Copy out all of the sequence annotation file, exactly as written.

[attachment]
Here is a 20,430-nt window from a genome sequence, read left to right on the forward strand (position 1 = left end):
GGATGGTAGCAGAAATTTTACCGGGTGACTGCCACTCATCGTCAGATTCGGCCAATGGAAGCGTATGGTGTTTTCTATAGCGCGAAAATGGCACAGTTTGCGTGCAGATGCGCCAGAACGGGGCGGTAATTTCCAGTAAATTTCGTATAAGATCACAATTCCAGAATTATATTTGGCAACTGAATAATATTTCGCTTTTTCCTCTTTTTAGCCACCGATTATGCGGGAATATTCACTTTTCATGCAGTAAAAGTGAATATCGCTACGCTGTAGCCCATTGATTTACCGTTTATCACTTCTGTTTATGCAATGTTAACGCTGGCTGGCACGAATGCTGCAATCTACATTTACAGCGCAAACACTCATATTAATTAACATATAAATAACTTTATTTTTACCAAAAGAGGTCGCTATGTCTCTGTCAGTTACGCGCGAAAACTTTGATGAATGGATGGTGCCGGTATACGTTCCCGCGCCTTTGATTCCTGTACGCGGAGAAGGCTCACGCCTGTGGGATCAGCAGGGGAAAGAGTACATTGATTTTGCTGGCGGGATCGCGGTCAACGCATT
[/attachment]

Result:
Here is a 20,430-nt window from a genome sequence, read left to right on the forward strand (position 1 = left end):
GGATGGTAGCAGAAATTTTACCGGGTGACTGCCACTCATCGTCAGATTCGGCCAATGGAAGCGTATGGTGTTTTCTATAGCGCGAAAATGGCACAGTTTGCGTGCAGATGCGCCAGAACGGGGCGGTAATTTCCAGTAAATTTCGTATAAGATCACAATTCCAGAATTATATTTGGCAACTGAATAATATTTCGCTTTTTCCTCTTTTTAGCCACCGATTATGCGGGAATATTCACTTTTCATGCAGTAAAAGTGAATATCGCTACGCTGTAGCCCATTGATTTACCGTTTATCACTTCTGTTTATGCAATGTTAACGCTGGCTGGCACGAATGCTGCAATCTACATTTACAGCGCAAACACTCATATTAATTAACATATAAATAACTTTATTTTTACCAAAAGAGGTCGCTATGTCTCTGTCAGTTACGCGCGAAAACTTTGATGAATGGATGGTGCCGGTATACGTTCCCGCGCCTTTGATTCCTGTACGCGGAGAAGGCTCACGCCTGTGGGATCAGCAGGGGAAAGAGTACATTGATTTTGCTGGCGGGATCGCGGTCAACGCATT